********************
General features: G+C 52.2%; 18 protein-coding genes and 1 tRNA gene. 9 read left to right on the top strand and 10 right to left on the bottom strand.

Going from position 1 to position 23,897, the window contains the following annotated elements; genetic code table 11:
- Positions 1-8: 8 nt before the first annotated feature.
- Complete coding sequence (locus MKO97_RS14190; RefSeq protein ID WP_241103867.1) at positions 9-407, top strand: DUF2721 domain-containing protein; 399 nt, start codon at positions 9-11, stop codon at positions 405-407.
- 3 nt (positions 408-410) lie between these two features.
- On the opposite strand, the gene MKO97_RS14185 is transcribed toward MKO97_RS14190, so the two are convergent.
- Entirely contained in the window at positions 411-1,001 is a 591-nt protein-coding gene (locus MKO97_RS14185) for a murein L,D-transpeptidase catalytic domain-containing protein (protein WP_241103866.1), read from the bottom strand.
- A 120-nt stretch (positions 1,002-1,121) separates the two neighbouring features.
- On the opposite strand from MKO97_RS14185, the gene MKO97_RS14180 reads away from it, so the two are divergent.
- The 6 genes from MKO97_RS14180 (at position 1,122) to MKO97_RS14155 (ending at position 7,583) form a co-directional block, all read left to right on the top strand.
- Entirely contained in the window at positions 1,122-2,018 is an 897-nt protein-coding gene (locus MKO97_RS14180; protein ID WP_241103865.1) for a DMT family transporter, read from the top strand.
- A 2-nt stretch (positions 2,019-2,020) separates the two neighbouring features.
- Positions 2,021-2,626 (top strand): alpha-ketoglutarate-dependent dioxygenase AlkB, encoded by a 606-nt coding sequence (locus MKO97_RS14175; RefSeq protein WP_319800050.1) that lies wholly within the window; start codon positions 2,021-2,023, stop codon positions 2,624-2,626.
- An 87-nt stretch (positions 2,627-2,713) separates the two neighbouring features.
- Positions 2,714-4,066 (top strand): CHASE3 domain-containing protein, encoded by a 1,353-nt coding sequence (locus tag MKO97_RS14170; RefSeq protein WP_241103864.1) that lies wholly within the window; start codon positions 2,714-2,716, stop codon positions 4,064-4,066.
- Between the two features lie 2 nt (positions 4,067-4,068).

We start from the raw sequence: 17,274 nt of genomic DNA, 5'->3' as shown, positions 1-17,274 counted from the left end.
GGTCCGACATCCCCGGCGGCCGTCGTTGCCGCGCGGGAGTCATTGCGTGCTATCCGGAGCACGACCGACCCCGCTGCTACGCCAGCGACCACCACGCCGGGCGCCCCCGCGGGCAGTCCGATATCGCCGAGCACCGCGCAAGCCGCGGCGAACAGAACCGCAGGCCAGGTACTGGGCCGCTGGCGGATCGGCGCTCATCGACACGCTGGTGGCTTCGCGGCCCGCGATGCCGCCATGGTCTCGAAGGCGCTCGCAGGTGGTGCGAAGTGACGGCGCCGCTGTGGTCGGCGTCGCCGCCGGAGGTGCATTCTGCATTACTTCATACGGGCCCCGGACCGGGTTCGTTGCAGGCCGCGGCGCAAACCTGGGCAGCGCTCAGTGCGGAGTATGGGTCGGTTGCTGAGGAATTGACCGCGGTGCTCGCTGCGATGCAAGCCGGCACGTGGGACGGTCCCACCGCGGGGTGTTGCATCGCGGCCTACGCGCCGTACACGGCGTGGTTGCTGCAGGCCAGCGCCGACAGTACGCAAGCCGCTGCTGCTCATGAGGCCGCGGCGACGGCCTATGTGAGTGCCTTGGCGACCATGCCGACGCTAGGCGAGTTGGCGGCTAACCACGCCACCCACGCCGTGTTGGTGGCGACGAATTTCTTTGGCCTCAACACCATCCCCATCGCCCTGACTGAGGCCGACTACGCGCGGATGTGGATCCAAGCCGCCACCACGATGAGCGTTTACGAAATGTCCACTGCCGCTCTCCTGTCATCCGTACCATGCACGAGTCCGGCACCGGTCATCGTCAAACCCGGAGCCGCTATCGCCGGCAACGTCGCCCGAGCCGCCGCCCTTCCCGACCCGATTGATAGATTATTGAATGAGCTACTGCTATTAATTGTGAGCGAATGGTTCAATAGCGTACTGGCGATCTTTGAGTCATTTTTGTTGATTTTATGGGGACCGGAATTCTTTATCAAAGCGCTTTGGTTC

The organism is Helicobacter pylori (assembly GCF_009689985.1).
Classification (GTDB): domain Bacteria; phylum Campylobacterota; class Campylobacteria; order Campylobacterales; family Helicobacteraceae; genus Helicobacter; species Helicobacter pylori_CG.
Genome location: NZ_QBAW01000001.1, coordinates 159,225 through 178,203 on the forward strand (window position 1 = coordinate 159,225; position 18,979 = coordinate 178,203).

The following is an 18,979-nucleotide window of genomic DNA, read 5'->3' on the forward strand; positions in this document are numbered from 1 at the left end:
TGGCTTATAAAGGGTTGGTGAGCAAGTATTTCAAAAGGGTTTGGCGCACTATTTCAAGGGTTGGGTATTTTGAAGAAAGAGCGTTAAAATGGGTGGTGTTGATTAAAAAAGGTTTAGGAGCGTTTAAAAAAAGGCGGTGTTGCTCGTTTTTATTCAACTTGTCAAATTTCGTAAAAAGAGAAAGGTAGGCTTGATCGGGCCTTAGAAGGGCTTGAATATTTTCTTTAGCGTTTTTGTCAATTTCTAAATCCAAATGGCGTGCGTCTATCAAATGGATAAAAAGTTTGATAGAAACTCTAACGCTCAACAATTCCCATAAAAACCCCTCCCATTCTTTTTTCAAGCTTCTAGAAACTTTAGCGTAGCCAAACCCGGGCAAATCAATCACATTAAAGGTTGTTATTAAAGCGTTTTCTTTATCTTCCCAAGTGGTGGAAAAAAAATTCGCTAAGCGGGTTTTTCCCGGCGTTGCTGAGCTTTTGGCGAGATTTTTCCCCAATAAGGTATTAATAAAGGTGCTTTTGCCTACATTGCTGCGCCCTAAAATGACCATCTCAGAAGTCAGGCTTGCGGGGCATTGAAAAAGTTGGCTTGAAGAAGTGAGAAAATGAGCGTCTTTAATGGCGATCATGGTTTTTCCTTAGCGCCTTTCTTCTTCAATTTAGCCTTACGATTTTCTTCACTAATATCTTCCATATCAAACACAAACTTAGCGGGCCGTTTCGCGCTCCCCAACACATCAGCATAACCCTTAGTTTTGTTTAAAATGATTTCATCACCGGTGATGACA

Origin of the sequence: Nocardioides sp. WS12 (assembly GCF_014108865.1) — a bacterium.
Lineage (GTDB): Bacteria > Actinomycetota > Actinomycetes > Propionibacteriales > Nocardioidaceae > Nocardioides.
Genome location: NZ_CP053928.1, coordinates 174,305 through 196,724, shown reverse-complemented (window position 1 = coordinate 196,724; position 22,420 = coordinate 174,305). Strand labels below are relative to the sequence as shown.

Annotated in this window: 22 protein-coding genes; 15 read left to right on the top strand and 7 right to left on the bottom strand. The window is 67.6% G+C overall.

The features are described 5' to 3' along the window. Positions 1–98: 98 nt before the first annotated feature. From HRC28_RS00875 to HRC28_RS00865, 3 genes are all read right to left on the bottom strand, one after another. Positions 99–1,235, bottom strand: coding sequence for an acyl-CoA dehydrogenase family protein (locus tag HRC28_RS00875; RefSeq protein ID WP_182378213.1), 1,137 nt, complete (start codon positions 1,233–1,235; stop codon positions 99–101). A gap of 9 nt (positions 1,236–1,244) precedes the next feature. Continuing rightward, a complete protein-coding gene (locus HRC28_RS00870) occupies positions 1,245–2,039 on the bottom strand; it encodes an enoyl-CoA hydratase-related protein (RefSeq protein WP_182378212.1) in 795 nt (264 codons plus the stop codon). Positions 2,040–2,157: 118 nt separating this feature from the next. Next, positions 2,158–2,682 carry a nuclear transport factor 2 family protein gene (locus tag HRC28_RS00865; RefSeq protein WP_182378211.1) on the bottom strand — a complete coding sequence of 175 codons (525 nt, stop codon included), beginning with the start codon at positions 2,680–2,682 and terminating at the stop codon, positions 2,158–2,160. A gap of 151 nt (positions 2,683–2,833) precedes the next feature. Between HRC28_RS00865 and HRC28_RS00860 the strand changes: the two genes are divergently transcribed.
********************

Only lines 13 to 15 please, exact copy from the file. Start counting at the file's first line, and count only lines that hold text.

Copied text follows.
- Positions 2,021-2,626 (top strand): alpha-ketoglutarate-dependent dioxygenase AlkB, encoded by a 606-nt coding sequence (locus MKO97_RS14175; RefSeq protein WP_319800050.1) that lies wholly within the window; start codon positions 2,021-2,023, stop codon positions 2,624-2,626.
- An 87-nt stretch (positions 2,627-2,713) separates the two neighbouring features.
- Positions 2,714-4,066 (top strand): CHASE3 domain-containing protein, encoded by a 1,353-nt coding sequence (locus tag MKO97_RS14170; RefSeq protein WP_241103864.1) that lies wholly within the window; start codon positions 2,714-2,716, stop codon positions 4,064-4,066.